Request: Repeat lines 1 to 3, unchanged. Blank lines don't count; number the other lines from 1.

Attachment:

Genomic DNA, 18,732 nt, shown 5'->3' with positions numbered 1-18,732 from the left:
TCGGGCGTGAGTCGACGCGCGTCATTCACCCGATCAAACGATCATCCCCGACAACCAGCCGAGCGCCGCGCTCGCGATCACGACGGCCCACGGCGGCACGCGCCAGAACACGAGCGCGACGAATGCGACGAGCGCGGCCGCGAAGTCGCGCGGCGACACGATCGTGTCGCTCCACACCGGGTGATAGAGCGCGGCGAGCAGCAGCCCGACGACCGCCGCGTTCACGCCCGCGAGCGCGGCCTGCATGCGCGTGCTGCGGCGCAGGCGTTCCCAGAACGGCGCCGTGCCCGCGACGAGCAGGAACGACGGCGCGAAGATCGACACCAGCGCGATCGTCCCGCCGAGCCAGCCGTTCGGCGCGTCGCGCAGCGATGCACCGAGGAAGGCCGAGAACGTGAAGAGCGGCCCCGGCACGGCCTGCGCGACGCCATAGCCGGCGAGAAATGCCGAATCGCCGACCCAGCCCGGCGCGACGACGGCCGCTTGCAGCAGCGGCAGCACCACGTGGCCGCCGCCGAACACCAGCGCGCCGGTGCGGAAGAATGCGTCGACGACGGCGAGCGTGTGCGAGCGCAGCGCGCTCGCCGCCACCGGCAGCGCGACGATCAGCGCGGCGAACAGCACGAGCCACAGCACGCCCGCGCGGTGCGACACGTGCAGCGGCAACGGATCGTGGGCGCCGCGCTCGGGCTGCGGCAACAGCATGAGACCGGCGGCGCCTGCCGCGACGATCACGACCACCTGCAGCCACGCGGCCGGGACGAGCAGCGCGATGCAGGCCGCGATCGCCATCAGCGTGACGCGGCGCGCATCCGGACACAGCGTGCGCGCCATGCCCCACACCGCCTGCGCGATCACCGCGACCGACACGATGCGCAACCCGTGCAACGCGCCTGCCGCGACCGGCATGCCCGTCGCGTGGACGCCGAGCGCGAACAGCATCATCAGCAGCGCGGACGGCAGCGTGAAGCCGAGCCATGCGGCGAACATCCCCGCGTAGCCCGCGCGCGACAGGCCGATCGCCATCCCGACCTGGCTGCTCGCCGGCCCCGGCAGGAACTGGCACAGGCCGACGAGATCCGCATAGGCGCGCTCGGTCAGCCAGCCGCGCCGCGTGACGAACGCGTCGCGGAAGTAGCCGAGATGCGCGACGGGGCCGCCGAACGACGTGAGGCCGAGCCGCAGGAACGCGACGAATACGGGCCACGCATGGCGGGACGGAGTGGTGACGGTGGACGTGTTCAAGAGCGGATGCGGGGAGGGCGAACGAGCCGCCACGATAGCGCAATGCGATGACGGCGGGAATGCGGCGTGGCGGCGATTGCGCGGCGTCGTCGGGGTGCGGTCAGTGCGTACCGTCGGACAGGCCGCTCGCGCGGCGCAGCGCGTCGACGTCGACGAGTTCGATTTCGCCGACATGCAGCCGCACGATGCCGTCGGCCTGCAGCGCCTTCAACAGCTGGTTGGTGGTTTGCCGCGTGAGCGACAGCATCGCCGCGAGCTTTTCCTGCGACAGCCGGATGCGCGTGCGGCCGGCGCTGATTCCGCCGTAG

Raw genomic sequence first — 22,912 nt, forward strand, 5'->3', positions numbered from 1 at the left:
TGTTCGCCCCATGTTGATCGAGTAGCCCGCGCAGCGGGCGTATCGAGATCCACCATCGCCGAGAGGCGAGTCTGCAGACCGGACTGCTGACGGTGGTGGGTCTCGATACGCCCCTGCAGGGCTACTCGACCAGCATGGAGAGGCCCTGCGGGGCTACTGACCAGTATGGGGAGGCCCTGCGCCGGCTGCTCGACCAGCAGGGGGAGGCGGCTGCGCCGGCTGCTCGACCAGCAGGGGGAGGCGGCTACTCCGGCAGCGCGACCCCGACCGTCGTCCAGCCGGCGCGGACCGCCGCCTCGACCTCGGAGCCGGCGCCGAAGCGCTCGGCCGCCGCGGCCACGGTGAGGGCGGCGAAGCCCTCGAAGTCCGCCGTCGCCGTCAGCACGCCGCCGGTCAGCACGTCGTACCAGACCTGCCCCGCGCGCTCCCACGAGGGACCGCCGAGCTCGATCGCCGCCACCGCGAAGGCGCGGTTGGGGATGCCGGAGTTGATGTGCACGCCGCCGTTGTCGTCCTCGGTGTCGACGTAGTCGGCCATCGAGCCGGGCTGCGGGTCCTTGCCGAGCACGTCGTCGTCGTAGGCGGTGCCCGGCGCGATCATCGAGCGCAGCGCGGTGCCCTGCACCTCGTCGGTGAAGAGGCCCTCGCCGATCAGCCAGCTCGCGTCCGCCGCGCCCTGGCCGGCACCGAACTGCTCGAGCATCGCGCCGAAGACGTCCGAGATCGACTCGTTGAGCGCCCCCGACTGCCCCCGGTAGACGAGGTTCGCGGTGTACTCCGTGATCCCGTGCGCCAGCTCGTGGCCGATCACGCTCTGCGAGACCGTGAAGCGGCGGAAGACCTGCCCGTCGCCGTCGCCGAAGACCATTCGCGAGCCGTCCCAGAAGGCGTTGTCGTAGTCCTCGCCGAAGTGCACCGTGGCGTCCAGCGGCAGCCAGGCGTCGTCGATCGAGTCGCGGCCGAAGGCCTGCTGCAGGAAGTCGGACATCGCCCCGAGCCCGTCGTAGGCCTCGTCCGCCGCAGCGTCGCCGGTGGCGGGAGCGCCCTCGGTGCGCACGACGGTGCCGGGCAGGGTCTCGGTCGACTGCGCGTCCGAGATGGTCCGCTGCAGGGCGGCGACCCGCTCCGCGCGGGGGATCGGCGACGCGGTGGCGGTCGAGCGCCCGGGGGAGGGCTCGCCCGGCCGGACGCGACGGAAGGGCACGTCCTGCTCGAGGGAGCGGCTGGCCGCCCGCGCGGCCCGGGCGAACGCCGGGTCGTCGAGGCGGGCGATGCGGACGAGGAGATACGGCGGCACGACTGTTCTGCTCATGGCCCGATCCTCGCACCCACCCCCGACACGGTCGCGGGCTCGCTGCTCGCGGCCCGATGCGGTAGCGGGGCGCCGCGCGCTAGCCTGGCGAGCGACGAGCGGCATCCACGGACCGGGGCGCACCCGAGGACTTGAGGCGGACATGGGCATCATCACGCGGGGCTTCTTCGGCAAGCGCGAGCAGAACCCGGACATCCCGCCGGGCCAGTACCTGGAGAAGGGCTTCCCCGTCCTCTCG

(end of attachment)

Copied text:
Genomic DNA, 18,732 nt, shown 5'->3' with positions numbered 1-18,732 from the left:
TCGGGCGTGAGTCGACGCGCGTCATTCACCCGATCAAACGATCATCCCCGACAACCAGCCGAGCGCCGCGCTCGCGATCACGACGGCCCACGGCGGCACGCGCCAGAACACGAGCGCGACGAATGCGACGAGCGCGGCCGCGAAGTCGCGCGGCGACACGATCGTGTCGCTCCACACCGGGTGATAGAGCGCGGCGAGCAGCAGCCCGACGACCGCCGCGTTCACGCCCGCGAGCGCGGCCTGCATGCGCGTGCTGCGGCGCAGGCGTTCCCAGAACGGCGCCGTGCCCGCGACGAGCAGGAACGACGGCGCGAAGATCGACACCAGCGCGATCGTCCCGCCGAGCCAGCCGTTCGGCGCGTCGCGCAGCGATGCACCGAGGAAGGCCGAGAACGTGAAGAGCGGCCCCGGCACGGCCTGCGCGACGCCATAGCCGGCGAGAAATGCCGAATCGCCGACCCAGCCCGGCGCGACGACGGCCGCTTGCAGCAGCGGCAGCACCACGTGGCCGCCGCCGAACACCAGCGCGCCGGTGCGGAAGAATGCGTCGACGACGGCGAGCGTGTGCGAGCGCAGCGCGCTCGCCGCCACCGGCAGCGCGACGATCAGCGCGGCGAACAGCACGAGCCACAGCACGCCCGCGCGGTGCGACACGTGCAGCGGCAACGGATCGTGGGCGCCGCGCTCGGGCTGCGGCAACAGCATGAGACCGGCGGCGCCTGCCGCGACGATCACGACCACCTGCAGCCACGCGGCCGGGACGAGCAGCGCGATGCAGGCCGCGATCGCCATCAGCGTGACGCGGCGCGCATCCGGACACAGCGTGCGCGCCATGCCCCACACCGCCTGCGCGATCACCGCGACCGACACGATGCGCAACCCGTGCAACGCGCCTGCCGCGACCGGCATGCCCGTCGCGTGGACGCCGAGCGCGAACAGCATCATCAGCAGCGCGGACGGCAGCGTGAAGCCGAGCCATGCGGCGAACATCCCCGCGTAGCCCGCGCGCGACAGGCCGATCGCCATCCCGACCTGGCTGCTCGCCGGCCCCGGCAGGAACTGGCACAGGCCGACGAGATCCGCATAGGCGCGCTCGGTCAGCCAGCCGCGCCGCGTGACGAACGCGTCGCGGAAGTAGCCGAGATGCGCGACGGGGCCGCCGAACGACGTGAGGCCGAGCCGCAGGAACGCGACGAATACGGGCCACGCATGGCGGGACGGAGTGGTGACGGTGGACGTGTTCAAGAGCGGATGCGGGGAGGGCGAACGAGCCGCCACGATAGCGCAATGCGATGACGGCGGGAATGCGGCGTGGCGGCGATTGCGCGGCGTCGTCGGGGTGCGGTCAGTGCGTACCGTCGGACAGGCCGCTCGCGCGGCGCAGCGCGTCGACGTCGACGAGTTCGATTTCGCCGACATGCAGCCGCACGATGCCGTCGGCCTGCAGCGCCTTCAACAGCTGGTTGGTGGTTTGCCGCGTGAGCGACAGCATCGCCGCGAGCTTTTCCTGCGACAGCCGGATGCGCGTGCGGCCGGCGCTGATTCCGCCGTAG

Raw genomic sequence first — 22,912 nt, forward strand, 5'->3', positions numbered from 1 at the left: